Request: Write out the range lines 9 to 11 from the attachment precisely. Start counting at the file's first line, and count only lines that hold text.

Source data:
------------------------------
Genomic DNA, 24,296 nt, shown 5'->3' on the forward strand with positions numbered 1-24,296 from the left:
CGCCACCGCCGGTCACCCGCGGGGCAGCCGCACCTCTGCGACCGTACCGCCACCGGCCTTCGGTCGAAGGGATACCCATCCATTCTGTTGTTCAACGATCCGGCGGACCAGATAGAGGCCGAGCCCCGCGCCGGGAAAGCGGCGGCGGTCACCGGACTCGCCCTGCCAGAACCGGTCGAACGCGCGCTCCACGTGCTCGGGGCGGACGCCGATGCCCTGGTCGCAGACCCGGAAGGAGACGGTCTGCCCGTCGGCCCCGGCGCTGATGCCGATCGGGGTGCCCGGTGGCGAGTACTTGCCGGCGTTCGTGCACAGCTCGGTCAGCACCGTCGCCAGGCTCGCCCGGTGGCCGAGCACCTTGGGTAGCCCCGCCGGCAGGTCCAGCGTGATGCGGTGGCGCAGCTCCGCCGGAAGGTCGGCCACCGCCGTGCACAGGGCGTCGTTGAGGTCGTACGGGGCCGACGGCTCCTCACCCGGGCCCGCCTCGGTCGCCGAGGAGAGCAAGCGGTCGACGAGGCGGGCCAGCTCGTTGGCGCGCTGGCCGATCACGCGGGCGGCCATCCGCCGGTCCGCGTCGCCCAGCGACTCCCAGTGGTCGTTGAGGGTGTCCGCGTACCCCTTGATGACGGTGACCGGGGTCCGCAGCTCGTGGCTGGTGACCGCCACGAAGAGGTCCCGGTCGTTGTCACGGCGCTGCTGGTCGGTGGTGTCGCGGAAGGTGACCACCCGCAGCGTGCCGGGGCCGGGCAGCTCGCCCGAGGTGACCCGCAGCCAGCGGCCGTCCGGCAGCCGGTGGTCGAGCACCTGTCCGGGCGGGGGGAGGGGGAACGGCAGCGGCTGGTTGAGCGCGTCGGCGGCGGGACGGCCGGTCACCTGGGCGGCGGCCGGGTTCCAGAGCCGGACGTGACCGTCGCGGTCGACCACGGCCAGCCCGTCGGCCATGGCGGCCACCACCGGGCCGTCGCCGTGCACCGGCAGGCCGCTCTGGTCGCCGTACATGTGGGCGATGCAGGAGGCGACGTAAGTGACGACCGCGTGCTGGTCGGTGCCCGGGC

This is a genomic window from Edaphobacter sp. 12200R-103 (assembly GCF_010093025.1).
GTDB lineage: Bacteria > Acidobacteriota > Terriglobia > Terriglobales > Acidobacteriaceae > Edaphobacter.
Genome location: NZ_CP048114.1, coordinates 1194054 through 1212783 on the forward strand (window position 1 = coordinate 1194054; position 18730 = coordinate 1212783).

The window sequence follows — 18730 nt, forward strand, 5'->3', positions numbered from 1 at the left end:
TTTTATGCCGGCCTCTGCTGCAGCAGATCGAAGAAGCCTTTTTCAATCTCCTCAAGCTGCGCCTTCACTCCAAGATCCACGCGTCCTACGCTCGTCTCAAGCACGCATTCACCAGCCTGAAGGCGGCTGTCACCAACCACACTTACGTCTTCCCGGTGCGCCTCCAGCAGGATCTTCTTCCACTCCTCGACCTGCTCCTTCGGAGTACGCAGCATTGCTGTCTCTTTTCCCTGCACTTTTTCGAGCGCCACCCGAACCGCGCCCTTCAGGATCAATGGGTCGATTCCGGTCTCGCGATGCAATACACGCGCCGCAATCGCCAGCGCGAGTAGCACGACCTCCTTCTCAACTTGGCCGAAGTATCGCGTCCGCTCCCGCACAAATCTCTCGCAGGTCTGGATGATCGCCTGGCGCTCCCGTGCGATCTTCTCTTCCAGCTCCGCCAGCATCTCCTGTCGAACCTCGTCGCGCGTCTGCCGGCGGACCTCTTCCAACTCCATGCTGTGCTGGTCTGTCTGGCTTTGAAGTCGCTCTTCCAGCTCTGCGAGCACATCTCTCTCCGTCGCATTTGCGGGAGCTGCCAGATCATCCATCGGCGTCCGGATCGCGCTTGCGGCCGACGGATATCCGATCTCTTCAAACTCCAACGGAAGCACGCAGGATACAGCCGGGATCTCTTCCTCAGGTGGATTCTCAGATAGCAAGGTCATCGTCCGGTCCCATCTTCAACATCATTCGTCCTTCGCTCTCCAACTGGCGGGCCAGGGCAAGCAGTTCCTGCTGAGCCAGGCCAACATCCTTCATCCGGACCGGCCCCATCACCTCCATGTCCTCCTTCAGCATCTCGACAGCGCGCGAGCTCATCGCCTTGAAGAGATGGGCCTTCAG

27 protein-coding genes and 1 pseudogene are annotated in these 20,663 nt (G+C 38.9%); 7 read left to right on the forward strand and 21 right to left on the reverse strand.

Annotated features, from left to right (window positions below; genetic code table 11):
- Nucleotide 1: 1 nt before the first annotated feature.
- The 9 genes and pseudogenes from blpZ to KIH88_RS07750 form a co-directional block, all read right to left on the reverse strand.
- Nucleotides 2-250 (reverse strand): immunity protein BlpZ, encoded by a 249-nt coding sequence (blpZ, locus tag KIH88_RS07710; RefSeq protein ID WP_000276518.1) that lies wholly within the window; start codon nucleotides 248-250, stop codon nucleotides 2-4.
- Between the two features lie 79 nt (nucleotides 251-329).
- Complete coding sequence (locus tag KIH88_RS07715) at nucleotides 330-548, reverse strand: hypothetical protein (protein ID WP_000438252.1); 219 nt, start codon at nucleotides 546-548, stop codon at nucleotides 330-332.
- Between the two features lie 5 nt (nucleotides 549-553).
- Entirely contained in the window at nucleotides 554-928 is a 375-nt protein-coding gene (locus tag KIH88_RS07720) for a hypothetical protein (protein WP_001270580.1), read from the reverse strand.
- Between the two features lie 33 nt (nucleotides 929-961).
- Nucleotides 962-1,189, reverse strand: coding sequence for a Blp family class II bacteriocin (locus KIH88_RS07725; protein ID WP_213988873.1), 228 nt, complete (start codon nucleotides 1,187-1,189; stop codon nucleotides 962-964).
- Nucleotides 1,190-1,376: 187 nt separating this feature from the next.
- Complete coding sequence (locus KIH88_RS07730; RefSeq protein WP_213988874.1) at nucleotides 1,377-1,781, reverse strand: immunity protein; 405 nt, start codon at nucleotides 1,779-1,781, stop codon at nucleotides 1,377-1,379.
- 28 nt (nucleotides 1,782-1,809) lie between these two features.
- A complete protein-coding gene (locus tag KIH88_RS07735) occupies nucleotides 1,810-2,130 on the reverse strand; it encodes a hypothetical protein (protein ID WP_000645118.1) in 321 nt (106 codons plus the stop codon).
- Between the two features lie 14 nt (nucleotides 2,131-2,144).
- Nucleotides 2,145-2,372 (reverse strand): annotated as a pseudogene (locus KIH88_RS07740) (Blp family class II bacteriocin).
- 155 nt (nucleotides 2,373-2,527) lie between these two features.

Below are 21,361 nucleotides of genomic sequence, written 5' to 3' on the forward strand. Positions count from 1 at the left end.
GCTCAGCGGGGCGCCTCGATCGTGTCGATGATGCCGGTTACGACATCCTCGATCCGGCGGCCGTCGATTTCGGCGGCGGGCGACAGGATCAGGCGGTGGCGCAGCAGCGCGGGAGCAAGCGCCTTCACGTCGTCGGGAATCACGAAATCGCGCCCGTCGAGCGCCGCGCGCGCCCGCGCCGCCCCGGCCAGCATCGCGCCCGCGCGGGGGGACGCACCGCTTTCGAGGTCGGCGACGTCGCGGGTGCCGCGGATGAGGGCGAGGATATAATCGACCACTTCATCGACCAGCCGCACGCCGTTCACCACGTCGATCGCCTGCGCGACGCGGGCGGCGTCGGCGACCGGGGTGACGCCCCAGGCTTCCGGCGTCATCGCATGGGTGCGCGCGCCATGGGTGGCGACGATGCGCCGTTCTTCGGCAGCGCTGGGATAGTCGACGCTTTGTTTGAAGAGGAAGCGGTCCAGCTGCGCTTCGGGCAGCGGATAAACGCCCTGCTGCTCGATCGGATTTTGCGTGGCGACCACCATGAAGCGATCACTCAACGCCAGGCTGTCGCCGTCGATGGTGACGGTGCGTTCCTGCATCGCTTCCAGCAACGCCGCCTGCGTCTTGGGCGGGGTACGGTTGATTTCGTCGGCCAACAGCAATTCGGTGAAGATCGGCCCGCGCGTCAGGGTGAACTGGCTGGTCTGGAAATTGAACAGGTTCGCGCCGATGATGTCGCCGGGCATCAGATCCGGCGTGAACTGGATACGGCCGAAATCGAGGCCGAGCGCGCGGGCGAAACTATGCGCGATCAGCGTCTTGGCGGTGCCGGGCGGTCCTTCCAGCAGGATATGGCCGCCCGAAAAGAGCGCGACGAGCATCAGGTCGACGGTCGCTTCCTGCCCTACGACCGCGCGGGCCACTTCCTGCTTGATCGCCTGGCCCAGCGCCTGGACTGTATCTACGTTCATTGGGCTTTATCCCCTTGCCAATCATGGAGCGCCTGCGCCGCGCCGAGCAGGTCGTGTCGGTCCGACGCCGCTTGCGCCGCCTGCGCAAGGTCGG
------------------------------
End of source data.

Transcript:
Annotated features, from left to right (window positions below; genetic code table 11):
- Nucleotide 1: 1 nt before the first annotated feature.
- The 9 genes and pseudogenes from blpZ to KIH88_RS07750 form a co-directional block, all read right to left on the reverse strand.